Lighting for tasks

Bright light is essential for brain intensive

I remember when I was about 11 years old, I came home one evening and there in my parents room was a blue light bulb. My father out of nowhere (in my opinion) had replaced the yellow bedroom bulb with a blue one. I remember wondering why he would do that. For starters, it made the room darker and I personally couldn’t see properly. The only times I had seen coloured light was in roadside bars when we were travelling at night but not in a home. So I associated that kind of lighting with debauchery. It not much later, in my adulthood when I discovered that these coloured lights are referred to as mood lighting that I understood why my father had made the decision he did.
Most of us are conversant with the term mood lighting, Led lighting and rarely task lighting.

Task lighting is the measured use of light for both practical and aesthetic results. It can be applied in homes to improve task performance for instance when cooking, applying your make-up, reading, sewing and doing art work. It can also be used in commercial or work areas such as operating theatres, dentists’ surgeries, and under display shelves among others.
In such cases, the task is accomplished by maximising natural light through strategically placed windows or sky lights or by making good use of artificial light sources such as lamps.

Harnessing natural light is obviously a better option because not only do you save money but it is also good for your health. Many experts have warned against the negative effects of “blue light” emitted from your phone late at night because it has been discovered that light from artificial sources disrupts the body’s production of melatonin, affecting our ability to fall asleep.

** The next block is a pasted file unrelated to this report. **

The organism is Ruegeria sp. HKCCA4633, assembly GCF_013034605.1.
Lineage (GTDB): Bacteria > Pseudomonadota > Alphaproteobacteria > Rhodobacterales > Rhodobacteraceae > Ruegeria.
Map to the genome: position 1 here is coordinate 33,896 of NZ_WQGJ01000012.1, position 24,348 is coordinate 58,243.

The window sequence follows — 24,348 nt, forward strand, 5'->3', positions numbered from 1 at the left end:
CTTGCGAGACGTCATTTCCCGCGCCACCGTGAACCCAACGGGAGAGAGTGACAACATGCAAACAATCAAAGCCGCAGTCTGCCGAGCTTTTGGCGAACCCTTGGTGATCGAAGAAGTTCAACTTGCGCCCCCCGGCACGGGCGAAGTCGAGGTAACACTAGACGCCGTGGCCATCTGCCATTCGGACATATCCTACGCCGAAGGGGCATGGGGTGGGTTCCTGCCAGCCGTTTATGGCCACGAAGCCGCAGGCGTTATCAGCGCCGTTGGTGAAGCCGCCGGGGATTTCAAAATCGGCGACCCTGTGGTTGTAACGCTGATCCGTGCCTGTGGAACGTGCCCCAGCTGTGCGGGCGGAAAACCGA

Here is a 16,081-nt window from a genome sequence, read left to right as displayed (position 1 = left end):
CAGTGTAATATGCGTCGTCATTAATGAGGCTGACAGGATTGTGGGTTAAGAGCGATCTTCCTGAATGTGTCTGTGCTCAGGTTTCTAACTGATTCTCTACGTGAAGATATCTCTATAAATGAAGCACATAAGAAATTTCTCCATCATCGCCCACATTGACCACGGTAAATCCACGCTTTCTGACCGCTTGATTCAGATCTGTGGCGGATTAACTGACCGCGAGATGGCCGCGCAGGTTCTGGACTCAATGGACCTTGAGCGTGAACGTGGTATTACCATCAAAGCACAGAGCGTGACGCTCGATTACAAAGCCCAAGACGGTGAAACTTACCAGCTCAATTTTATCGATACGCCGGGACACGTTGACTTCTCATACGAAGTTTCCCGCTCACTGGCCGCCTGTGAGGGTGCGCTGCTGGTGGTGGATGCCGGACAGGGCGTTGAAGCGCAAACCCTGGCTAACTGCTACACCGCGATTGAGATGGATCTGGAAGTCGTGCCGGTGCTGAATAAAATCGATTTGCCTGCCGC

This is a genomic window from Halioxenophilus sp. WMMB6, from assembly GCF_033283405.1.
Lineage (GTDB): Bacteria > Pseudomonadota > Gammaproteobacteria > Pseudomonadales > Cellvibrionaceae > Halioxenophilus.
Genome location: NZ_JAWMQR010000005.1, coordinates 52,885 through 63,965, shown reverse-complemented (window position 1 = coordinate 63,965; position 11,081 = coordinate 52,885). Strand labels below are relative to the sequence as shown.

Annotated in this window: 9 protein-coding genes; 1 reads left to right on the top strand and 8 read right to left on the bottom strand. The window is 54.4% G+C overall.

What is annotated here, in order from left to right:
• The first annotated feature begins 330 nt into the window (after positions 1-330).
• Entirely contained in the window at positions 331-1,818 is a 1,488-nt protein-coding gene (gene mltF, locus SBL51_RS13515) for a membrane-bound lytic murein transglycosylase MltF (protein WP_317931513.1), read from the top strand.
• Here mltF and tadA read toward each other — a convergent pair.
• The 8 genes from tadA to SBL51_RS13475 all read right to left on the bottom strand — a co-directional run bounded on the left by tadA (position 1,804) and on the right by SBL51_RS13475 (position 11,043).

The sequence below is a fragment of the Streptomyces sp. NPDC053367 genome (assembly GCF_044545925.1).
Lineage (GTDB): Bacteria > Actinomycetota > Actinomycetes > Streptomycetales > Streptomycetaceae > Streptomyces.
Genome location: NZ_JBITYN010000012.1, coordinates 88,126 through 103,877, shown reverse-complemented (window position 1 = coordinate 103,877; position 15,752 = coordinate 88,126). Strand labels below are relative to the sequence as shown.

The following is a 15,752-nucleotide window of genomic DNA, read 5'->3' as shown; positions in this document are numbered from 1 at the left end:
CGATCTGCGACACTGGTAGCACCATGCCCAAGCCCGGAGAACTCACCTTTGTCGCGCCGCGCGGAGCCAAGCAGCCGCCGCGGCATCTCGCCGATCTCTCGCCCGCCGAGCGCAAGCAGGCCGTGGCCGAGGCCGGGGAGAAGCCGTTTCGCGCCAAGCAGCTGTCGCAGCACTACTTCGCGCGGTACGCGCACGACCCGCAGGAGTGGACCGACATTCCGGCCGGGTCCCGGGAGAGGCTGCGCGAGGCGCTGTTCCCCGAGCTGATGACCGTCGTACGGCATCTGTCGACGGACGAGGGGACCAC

People who live in homes that use excessive night time lighting get lower-quality sleep. Making natural light a part of your everyday life will have you more energetic by day and ready to sleep when bedtime rolls around.

Task lighting is presented in either fixed fixtures (a none movable light dedicated to lighting a specific task) that is recess or spot lighting in homes placed under cabinets or pendulum lights hanging above the dining table. It is also presented in adjustable fixtures such as gooseneck lamps, swing-arm light and balanced arm lights mostly used for reading.
Task lighting can also be broadened to be applied not just in the interior but also in landscape projects such as on steps, foot paths and highlighting a water feature like a fountain.

 

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